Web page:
Earlier this year, Caterina called me while holidaying in New Zealand:

Effi: “Good morning Cat, how’s the holiday?”

Caterina: “It’s excellent. I’m just hanging out in the dining area near the kitchen”

Effi: “Having breakfast?”

Caterina: “No, no, I am just waiting to find the chef”

Effi: “Why, do you want to thank him for your breakfast?”

Caterina: “No, don’t be stupid. I have been asking him for his kiwi fruit and elder flower jam recipe for the last three mornings. He keeps telling me that he is going to give it to me, but I think he is intentionally avoiding me so he doesn’t have to share it with me. So I am waiting here until I see him”

Effi: “So you are sitting there with pad and pen in hand, aren’t you?

Caterina: “Yes, of course I am”

Effi: “While the rest of the family goes skiing?”

Caterina: “Yes”

Effi: “How long have you been waiting there?”

Caterina: “I am not leaving here until he gives me the recipe”.

This is not an uncommon scene. Caterina is one of the most recipe-determined human beings I have ever come across. If she eats something amazing at a restaurant in another country, she MUST have the recipe. And she will go to great lengths to get it. If the chef won’t give her the recipe, she will experiment in her Sydney kitchen until she has not only worked it out, but bettered it. The girl is determined, and because of that, she also has one of the best recipe collections I have ever encountered. If you are invited to Caterina’s house for dinner, you never say no. You would be stupid to. The research and meticulous experimentation that has gone into each dish before it hits the dinner table should not be underestimated. Unbeknownst to her guests, there have been years of research, tweaks and amendments to the beautiful dishes that grace themselves with their presence on the dinner table.

I did not completely appreciate this concept until we started the process of documenting some of our favourite recipes, as well as creating a collection of new recipes. I have to hand it to her, the woman is a mastermind when it comes to flavour, and ensuring the balance of flavour is perfect with every forkful of food that hits the palette. Caterina does not test a recipe twice before she decides it’s good to go. She will test the overall recipe, then tests different brands of product in the recipe to determine which one provides the best flavour. She will organise a panel of tasters (husband, brother, sister, mum, dad, son, daughter) with a varietal of palettes and slight variations to the recipe, to assess everyone’s feedback. The process is long. Veeeeerrrrrryyyyyyy loooooooong.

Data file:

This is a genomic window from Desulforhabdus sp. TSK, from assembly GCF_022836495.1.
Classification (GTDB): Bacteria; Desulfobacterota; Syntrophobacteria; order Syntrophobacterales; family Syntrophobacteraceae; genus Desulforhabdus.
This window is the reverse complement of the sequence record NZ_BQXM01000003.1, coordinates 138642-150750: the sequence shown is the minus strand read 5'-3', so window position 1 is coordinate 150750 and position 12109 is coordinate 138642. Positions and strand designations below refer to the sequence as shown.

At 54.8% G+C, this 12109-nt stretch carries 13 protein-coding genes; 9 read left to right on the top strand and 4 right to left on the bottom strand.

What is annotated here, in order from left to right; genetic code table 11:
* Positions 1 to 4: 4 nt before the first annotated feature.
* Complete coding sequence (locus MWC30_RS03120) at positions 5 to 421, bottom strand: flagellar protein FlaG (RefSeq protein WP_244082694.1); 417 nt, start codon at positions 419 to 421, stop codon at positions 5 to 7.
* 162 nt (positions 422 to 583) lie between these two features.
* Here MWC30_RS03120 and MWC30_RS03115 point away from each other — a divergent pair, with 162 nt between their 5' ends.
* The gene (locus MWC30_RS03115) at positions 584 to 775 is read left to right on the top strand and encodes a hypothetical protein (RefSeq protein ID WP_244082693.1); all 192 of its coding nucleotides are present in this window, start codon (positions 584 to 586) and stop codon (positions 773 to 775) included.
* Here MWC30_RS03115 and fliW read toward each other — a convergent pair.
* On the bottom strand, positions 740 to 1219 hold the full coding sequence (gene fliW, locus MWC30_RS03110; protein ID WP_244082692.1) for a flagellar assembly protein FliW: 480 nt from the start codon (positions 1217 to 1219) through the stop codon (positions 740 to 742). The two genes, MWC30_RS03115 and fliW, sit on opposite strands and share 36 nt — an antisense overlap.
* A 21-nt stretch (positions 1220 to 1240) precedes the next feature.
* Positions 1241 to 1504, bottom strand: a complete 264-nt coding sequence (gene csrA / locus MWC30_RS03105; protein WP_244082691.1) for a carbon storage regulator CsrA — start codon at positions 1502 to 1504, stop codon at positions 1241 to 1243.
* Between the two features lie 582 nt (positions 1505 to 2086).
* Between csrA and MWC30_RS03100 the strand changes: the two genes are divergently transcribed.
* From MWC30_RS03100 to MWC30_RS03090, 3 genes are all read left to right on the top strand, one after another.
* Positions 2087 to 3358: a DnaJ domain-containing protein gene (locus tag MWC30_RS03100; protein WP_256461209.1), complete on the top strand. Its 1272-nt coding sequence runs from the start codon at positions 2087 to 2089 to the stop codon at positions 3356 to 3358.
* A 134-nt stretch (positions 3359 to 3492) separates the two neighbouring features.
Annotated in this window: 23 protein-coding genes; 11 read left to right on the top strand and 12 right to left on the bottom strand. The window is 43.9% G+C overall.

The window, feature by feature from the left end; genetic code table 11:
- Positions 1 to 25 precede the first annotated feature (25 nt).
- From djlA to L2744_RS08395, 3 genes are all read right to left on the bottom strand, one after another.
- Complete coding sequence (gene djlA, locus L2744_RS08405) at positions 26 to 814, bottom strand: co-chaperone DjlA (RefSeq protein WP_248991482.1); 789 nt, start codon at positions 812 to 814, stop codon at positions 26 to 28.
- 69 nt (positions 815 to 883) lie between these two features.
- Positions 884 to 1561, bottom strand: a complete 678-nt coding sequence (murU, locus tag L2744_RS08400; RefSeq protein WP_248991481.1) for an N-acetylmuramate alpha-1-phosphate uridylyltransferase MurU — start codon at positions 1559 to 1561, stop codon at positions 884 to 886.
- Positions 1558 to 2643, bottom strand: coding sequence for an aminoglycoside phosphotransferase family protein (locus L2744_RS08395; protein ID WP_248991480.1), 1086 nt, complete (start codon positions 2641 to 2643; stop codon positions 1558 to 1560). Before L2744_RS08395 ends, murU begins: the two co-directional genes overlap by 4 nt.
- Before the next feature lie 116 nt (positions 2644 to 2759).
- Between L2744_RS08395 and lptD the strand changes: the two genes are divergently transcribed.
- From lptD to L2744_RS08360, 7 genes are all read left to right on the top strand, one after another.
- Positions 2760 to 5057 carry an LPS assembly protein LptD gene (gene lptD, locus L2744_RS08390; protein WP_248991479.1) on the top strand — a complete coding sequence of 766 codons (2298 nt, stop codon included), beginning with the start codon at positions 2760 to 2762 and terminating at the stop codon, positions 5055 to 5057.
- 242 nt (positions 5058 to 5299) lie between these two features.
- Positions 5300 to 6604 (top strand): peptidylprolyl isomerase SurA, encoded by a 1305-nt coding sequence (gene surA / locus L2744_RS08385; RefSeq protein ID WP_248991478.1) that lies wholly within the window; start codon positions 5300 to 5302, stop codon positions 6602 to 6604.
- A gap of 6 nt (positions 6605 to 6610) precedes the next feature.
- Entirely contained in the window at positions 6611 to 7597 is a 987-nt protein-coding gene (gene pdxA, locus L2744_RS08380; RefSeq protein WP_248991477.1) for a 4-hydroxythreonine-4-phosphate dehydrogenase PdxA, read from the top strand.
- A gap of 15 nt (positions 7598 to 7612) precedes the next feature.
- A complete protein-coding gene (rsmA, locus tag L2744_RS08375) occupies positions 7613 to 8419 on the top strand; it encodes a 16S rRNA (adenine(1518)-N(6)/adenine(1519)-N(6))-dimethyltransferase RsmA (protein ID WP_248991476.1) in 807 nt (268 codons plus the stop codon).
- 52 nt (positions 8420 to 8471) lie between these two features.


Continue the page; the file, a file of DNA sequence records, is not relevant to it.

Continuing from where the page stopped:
The recipe testing does drive me insane sometimes, and it can be painful when I am confident she had it right back at attempt number two. However, the end product (when there finally is one), is a bloody good one. As Caterina says “We are not putting our name on something that isn’t amazing”.  I applaud Cat for that, she takes great pride in her recipes, much the same way she does with other important aspects of her life. It’s one of the many reasons I wouldn’t jump on this food journey with anyone else. If we share a recipe with you, you can guarantee it’s a good one, and one worth making over and over again. Take it from me, I have tasted 17 versions of it, and can personally vouch for it!

Oh, and in case you are wondering, of course Caterina got the kiwi fruit and elder flower jam recipe that cold morning in New Zealand. It’s only taken three months of tweaking, testing and tasting for her to create her own version of it! It has a beautiful acidity and sweetness to it, perfect on toast, pancakes or as an accompaniment to cheese. Thank you to Relishes Café in Wanaka New Zealand for the inspiration.



400gm ripe kiwi fruit, peeled and chopped into small pieces

300gm caster sugar

1 tablespoon freshly squeezed lemon juice

1/4 cup St Germain Elderflower Liqueur

2 sterilised 150ml glass jars



1. Place 5 clean metal spoons in the freezer.

2. Place all of the ingredients into a saucepan over low heat. Stir until sugar dissolves.

3. Simmer on low heat until fruit is jammy and thick (approximately 45 minutes), stirring occasionally.

4. To check if the jam is set, dribble some of the jam onto one of the frozen spoons. Wait a few seconds, and then run your finger through the jam. If it leaves a distinct track in the jam, the jam is ready. If it runs back in on itself, keep cooking the jam and test again a few minutes later with a clean frozen spoon.

5. Turn off the heat and carefully transfer the jam into the sterilised glass jars. Cool to room temperature. Seal.



Food photography, story and recipe creation by Effi Tsoukatos & Caterina Sterrantino for the Sydney Food Sisters